Recent Kansas Editorials
Posted September 12
The Kansas City Star, Sept. 7
Why Tonganoxie residents should be worried about a new Tyson Foods poultry plant
Many residents in Tonganoxie — and tens of thousands of people across the region — are deeply worried about newly announced plans to build a massive food processing plant in northeast Kansas.
They're right to be concerned.
The project was developed secretly. The builder, Tyson Foods Inc., has a checkered environmental record.
Kansas should slow this process down until critical issues are addressed. If they aren't, the plan should be scrapped.
Tyson officials revealed the $320 million proposal Tuesday, joined by Kansas Gov. Sam Brownback and local politicians. "This is a great project," Brownback said.
But hundreds of residents crowded into meetings this week to bitterly denounce the plan.
The factory will create about 1,600 jobs. That sounds like good news on its face, but what does that mean for local schools? Truck traffic? Water and sewer service? Residents' safety?
And what damage might the plant do to the air and water?
Tyson's record in this realm is unsettling.
In April 2013, Tyson agreed to pay the federal government $3.95 million for violations of the Clean Air Act in Kansas, Missouri, Nebraska and Iowa — the four states that comprise Region 7 of the Environmental Protection Agency.
The violations involved eight different leaks of anhydrous ammonia, a poisonous gas. In 2006, a Tyson worker was killed as a result of one such leak in South Hutchinson, Kan. A similar leak in a Tyson plant in Omaha forced the evacuation of 475 employees.
There's more. In 2003, Tyson pleaded guilty in federal court to 20 felony violations of the Clean Water Act. The company admitted it illegally disposed of wastewater at its Sedalia, Mo., plant over several years.
The improper disposal continued "in spite of the company's assurances that the discharges would stop and even after numerous warnings, administrative orders, two state court injunctions, and the execution of a federal search warrant at the Sedalia facility," the Department of Justice said.
Tyson paid a $7.5 million fine in that case. Ancient history? No. "The company has a staggering water pollution footprint," the Environment America Research and Policy Center concluded just last year.
In a statement late Thursday, a Tyson spokesman said the company is not perfect.
"We acknowledge that," wrote Worth Sparkman of Tyson. "But we continue to improve in all areas of our operations, especially in environmental matters."
Kansans might feel better if they thought the government would protect their health once the plant opens. Alas, Brownback's lust for jobs appears to exceed any real concern for a regulatory safety net.
And the EPA? This week, we reported on the appointment of Cathy Stepp as acting administrator for the Region 7 office here. Stepp's pro-business, pro-polluter record is clear — and a serious cause for concern.
Tyson, in fact, may have little to fear from Stepp's EPA once the plant is up and operating. That's precisely why her appointment is so troubling.
This isn't just about Tonganoxie. Increased chicken farming in northeast Kansas could mean more fecal and fertilizer runoff into the Kansas and Missouri Rivers, where millions of residents get their water.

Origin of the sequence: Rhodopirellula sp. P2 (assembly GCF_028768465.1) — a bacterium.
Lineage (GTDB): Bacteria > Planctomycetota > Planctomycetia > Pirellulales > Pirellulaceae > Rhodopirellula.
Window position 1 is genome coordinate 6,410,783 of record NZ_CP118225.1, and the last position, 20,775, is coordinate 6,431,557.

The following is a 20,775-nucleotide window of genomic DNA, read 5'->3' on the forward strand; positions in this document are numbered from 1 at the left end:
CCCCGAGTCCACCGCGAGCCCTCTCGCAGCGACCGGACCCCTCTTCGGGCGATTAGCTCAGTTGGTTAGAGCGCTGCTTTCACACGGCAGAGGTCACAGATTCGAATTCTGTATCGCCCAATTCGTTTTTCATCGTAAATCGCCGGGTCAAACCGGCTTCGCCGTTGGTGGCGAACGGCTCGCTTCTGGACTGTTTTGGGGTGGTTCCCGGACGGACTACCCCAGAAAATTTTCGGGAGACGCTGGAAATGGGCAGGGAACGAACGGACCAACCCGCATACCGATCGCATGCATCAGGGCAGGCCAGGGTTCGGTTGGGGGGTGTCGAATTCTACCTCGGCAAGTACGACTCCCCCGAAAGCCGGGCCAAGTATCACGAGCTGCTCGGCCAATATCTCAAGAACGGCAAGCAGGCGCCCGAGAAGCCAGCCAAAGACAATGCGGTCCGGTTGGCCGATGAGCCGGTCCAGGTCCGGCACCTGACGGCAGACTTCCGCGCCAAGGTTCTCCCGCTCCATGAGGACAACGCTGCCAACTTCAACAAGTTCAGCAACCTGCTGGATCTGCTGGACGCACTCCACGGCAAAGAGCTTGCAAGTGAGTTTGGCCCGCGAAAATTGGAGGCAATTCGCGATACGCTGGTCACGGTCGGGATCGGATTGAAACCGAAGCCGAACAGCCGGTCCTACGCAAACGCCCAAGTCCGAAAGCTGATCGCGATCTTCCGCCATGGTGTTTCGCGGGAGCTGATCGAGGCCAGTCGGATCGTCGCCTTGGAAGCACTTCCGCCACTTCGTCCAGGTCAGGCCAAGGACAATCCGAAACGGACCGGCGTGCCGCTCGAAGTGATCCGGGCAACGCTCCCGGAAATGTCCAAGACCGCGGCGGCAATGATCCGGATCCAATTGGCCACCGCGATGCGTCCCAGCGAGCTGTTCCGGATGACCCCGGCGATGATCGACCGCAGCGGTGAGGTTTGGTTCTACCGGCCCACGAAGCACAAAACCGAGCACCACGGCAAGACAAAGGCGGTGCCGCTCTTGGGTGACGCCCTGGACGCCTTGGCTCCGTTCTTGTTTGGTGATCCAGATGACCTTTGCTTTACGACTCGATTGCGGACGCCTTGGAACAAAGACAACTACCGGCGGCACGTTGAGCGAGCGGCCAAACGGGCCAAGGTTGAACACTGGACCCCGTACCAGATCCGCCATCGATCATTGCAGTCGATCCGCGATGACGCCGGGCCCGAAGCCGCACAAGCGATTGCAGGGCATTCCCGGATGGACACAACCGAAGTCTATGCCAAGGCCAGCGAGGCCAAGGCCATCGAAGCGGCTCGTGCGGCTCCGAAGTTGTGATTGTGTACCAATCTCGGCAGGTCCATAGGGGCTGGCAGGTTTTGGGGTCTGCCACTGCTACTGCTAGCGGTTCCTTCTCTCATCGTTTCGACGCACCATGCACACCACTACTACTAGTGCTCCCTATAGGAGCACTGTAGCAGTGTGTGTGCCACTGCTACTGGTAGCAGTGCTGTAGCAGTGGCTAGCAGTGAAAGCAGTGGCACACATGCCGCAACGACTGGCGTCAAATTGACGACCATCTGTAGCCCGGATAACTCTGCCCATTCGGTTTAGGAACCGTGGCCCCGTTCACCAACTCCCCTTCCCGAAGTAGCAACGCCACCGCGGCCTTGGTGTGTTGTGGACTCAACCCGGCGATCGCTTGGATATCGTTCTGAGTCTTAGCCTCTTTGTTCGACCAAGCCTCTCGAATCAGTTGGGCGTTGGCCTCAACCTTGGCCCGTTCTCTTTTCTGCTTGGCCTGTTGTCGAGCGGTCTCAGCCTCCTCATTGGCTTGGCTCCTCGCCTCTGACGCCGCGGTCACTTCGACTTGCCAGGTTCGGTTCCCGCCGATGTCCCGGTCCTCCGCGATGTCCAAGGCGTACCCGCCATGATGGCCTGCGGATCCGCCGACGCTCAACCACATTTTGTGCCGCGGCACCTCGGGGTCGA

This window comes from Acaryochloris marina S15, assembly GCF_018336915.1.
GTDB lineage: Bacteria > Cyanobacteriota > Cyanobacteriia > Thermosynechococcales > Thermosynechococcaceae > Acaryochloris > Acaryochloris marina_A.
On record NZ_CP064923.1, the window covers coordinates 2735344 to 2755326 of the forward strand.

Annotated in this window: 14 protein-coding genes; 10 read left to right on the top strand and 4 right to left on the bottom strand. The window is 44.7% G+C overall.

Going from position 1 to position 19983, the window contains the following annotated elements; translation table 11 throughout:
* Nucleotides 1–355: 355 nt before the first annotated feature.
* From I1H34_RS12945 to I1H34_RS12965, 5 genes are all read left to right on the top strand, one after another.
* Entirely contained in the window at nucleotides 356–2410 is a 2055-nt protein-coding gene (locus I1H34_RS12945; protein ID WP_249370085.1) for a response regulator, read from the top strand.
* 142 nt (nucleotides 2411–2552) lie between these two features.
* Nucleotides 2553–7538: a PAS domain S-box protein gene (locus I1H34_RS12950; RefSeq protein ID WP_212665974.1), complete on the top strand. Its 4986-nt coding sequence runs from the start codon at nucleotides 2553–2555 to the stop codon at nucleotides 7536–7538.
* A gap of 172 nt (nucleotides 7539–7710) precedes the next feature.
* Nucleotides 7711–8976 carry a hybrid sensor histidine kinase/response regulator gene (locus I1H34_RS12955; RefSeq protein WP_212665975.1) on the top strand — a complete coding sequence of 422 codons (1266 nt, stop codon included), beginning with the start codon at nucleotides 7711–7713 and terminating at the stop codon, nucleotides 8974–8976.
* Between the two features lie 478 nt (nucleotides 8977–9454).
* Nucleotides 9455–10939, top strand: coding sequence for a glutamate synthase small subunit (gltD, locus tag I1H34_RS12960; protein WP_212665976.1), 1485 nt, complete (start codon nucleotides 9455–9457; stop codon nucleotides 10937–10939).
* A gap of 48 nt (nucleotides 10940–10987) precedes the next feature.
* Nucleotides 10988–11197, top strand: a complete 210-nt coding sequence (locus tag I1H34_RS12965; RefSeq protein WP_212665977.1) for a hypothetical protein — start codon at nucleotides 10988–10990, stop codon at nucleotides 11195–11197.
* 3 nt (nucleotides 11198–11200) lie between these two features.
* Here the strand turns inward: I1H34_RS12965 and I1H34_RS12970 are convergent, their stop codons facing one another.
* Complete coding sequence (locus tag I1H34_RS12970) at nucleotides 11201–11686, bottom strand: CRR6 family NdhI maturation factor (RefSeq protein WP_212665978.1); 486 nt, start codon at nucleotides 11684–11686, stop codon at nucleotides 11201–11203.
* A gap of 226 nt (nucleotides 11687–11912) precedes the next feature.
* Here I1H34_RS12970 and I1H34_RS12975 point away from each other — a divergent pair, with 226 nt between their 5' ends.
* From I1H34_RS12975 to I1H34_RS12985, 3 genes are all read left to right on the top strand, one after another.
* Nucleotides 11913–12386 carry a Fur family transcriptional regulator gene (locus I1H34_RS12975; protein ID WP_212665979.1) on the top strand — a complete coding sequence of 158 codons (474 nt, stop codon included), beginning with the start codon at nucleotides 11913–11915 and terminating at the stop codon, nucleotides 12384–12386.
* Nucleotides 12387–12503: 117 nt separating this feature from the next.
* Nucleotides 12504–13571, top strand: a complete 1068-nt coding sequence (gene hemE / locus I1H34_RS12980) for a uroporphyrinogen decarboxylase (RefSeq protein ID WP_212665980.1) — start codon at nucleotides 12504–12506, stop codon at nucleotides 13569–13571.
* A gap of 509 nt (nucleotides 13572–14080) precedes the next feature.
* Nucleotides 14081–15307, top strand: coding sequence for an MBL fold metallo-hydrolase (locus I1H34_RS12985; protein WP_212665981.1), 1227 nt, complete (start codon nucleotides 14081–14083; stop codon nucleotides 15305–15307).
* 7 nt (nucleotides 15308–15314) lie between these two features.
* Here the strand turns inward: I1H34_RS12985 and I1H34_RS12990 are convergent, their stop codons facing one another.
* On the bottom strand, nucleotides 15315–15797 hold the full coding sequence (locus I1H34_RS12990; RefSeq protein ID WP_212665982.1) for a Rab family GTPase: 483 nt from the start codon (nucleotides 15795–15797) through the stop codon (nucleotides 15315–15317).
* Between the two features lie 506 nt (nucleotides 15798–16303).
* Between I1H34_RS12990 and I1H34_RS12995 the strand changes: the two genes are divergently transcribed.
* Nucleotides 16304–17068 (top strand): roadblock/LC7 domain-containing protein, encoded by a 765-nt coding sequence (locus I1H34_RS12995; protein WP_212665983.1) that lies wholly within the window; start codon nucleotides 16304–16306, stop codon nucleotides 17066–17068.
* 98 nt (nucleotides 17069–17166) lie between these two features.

Kansans worried about the Tyson plant are right to demand answers before the plant proceeds.
We agree with them: Don't build this factory unless everyone is sure it's safe.
The Topeka Capital-Journal, Sept. 9
Editorial: Time to debate Medicaid expansion
Over the past year, several polls have asked Kansans if they support Medicaid expansion in the state, and all of them have demonstrated widespread support. Last October, a Fort Hays State University survey revealed that 62 percent of respondents were in favor of expansion. A few months later, the American Cancer Society Cancer Action Network asked Kansans the same question, and reported even greater support: 82 percent. In April, the same organization (along with the American Heart Association) found that 66 percent of Republicans endorsed expansion.
If these polls didn't make Kansans' priorities clear, the crowds of people at the Statehouse should have done so. When lawmakers held hearings on expansion, more than 160 advocates, health care providers, business leaders and concerned citizens testified in favor of providing Medicaid to 150,000 of their fellow Kansans. The opposition, on the other hand, was sparse: only five people showed up. When lawmakers voted on expansion shortly thereafter, they demonstrated that they took their constituents' wishes seriously: the tally was 81-44 in the House and 25-14 in the Senate. But they couldn't override Gov. Sam Brownback's veto.
Medicaid is one of the issues that should remind the rest of the country that Kansas isn't the politically homogeneous state it's often made out to be. Kansans know their governor has given up hundreds of millions of federal Medicaid dollars (the Kansas Hospital Association estimates that the total is around $2 billion). They know they live in one of only 19 states that refused expansion. They know expansion would put health care providers — particularly vulnerable rural hospitals — in a much stronger financial position.